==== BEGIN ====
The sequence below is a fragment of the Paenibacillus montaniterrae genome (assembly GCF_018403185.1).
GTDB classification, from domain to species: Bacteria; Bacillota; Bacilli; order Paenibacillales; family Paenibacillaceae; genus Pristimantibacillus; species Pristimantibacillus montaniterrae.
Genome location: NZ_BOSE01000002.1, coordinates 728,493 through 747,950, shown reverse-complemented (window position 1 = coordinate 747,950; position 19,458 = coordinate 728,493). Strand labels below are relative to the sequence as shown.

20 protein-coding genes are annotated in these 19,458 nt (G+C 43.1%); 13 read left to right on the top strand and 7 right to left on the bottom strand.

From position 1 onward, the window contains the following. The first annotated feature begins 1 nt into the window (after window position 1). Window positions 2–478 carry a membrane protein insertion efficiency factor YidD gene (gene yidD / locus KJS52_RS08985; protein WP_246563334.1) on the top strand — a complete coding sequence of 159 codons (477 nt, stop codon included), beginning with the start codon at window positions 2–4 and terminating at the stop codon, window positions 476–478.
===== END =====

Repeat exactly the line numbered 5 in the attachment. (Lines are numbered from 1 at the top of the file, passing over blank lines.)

From position 1 onward, the window contains the following. The first annotated feature begins 1 nt into the window (after window position 1). Window positions 2–478 carry a membrane protein insertion efficiency factor YidD gene (gene yidD / locus KJS52_RS08985; protein WP_246563334.1) on the top strand — a complete coding sequence of 159 codons (477 nt, stop codon included), beginning with the start codon at window positions 2–4 and terminating at the stop codon, window positions 476–478.